Israel will return Baqoura and Ghumar annexes to Jordan after King Abdullah decided not to renew the agreement that placed the land under Israeli disposal for 25 years, Energy Minister Yuval Steinitz said Friday.
The Minister indicated that the Israeli efforts to guarantee continued access to the areas were unsuccessful.
In an interview with Army Radio, Steinitiz said the lands belonged to Jordan, explaining that the areas “are part of Jordan but Israeli farmers could work them.”
Jordan announced last year it would not renew clauses in the 1994 peace treaty between the countries granting Israel 25 year leases on the agricultural lands, which are set to expire on October 26.
The Minister added that since Jordanian authorities asked for annulling the treaty and does not want to renew it, Israel will return the lands on the agreed date.
The Minister’s statement provoked strong condemnation and criticism, especially from farmers in the region.
Head of the Emek HaYarden regional council in northern Israel, Idan Greenbaum, slammed Steinitz over the comments.
He described the statement as “defeatist and irresponsible remark.”
He claimed that this land was Jewish and bought by the Jews in 1926 and no one else was allowed to enter it, “even if it was part of Jordan.”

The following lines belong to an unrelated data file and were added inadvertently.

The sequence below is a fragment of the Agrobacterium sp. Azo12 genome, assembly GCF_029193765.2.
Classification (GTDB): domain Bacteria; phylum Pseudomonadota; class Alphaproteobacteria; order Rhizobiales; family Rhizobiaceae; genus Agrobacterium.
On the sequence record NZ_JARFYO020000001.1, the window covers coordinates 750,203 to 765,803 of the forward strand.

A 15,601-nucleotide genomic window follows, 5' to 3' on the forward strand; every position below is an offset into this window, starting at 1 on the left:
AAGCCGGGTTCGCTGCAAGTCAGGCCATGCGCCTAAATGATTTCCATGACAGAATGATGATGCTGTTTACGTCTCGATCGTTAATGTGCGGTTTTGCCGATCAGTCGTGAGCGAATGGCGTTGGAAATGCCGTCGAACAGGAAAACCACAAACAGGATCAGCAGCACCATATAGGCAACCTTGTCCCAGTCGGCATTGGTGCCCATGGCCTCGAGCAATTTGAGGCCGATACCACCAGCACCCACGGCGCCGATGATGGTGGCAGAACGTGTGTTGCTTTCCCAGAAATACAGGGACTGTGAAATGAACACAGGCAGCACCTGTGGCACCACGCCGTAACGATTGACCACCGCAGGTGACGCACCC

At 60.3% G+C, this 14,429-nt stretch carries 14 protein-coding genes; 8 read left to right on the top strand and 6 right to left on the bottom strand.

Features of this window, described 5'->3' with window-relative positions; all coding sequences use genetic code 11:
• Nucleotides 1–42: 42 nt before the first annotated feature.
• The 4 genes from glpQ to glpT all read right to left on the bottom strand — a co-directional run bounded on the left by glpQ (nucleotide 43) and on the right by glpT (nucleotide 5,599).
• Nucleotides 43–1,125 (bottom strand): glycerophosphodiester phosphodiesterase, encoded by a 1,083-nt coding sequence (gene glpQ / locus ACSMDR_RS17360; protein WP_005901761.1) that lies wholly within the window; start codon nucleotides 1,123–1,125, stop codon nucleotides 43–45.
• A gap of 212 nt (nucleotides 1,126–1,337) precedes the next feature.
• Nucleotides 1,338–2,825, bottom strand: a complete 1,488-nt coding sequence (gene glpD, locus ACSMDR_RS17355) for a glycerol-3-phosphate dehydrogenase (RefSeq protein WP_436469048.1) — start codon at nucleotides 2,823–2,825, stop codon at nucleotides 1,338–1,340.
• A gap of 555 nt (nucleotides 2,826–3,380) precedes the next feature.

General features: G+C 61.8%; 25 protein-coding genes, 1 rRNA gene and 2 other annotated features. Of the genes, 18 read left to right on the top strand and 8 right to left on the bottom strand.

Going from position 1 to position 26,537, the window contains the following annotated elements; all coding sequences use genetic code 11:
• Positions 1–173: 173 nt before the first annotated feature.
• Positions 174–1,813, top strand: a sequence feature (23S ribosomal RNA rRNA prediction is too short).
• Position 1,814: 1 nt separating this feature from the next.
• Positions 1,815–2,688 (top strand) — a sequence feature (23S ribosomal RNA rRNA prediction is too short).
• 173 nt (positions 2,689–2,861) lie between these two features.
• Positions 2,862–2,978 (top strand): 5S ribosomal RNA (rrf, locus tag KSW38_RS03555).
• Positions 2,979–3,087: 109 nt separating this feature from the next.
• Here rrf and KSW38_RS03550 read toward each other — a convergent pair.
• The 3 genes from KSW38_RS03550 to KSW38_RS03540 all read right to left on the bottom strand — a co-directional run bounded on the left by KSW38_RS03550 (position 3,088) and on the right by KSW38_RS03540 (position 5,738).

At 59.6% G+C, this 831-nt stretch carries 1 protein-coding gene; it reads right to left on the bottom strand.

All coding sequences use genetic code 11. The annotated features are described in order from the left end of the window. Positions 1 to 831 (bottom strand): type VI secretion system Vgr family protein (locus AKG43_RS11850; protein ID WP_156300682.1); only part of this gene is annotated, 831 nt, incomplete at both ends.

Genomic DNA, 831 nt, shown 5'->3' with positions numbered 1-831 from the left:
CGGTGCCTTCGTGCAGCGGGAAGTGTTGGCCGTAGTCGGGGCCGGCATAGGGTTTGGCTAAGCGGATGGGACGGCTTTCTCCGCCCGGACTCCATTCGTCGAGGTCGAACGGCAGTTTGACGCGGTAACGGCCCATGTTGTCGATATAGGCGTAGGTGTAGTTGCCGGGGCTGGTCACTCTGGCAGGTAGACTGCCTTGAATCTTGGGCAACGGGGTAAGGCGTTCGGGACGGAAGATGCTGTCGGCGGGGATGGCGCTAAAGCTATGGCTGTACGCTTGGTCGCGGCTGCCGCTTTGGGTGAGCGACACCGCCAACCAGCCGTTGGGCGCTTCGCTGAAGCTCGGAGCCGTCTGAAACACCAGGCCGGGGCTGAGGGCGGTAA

Greenbaum called on Prime Minister Benjamin Netanyahu and government to negotiate with the Jordanian government to extend the lease again for a long time.
Baqoura is a 6000-dunams fertile agricultural and tourist distinctive land to the east of the Jordan River.
In 1950, Israel occupied the area, and in 1994, Jordan recovered it under the peace agreement between the two countries.
Whereas Ghumar is a 4-km region on the Jordanian border located within the Aqaba governorate, and was occupied by Israel during the June 1967 war.
The peace treaty between the two countries affirms Jordan's sovereignty over both areas.
Jordanian army currently supervises the two areas and Israeli farmers enter and exit them through Jordanian military points after obtaining security clearances.
Since the signing of the peace agreement, Jordan pledged to grant Israelis, without restricted fees, the liberty to use the land, and enter or exit in accordance with the law. It also agreed not to apply any discriminatory taxes or fees on land or activities within it.
However, nine months ago, King Abdullah announced that Jordan took a decision to terminate the annexes of Baqoura and Ghumar in the Jordanian-Israeli peace treaty.
“Baqoura and Ghumar have always been at the top of our priorities…our decision is to terminate the Baqoura and Ghumar annexes from the [1994 Jordan-Israel] peace treaty out of our keenness to take all decisions that would serve Jordan and Jordanians,” said the King.
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